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In an attempt to cut down on the whipsaws, I investigated only doing a switch if the difference in returns was greater than 1 BP (0.01% absolute difference).

If you're using market at close orders, the trading costs are limited to your commissions only, so it should be very small as a percentage of the trade.
In that case, trades are to be avoided primarily for the reason of hassle, and that it might actually make the thing work better.

For trading costs under (say) 0.15% of trade value, as they should be, a quick test of my three-way system seems to show it works a bit *better* by reducing trades.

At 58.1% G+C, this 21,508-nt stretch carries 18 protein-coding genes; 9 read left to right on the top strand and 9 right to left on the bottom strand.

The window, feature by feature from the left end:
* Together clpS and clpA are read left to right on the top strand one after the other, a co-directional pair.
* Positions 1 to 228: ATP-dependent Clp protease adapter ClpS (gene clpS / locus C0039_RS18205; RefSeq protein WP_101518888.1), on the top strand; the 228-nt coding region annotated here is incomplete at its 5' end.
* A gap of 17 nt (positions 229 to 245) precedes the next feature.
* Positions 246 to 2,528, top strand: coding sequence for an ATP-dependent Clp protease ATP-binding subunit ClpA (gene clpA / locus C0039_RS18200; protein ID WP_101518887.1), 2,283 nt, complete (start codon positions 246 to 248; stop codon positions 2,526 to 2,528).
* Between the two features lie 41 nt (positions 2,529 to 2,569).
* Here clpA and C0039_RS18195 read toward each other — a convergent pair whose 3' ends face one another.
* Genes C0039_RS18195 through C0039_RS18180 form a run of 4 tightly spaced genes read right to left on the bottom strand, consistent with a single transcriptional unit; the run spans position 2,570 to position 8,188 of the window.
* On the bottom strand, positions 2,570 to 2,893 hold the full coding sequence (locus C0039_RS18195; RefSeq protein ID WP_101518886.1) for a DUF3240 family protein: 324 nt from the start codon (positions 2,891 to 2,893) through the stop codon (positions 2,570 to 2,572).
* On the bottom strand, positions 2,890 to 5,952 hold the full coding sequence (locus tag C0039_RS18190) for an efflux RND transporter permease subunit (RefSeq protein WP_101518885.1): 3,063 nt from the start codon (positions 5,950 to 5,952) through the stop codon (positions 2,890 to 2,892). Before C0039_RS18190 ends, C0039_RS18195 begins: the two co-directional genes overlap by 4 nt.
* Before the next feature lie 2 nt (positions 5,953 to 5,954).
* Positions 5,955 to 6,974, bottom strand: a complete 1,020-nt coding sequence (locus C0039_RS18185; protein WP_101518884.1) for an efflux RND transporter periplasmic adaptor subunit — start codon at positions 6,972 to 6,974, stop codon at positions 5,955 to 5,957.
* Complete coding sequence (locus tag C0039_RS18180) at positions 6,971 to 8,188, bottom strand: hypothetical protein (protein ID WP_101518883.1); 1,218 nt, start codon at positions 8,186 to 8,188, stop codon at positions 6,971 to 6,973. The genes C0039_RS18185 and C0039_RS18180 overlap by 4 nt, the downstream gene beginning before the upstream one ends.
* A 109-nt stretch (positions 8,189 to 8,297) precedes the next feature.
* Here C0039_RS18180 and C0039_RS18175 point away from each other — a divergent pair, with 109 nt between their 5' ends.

e.g., compare the returns on what you've been holding this past month to the best performing of the three;
switch only if the best performing outperformed you by at least 35bp (0.35%) in the last month.
Even with no trading friction this backtests with slightly higher returns than switching willy-nilly to the recent best.
The advantage might or might not hold, but it certainly seems to show that there is no obvious penalty being a bit hesitant to switch.
The three-way strategy has more trades per year than the two-way strategy, but this reduces it from 7.7/year to 5.7/year.

This was a kind of "quickie" test so don't take that result as gospel, try it yourself.

Jim
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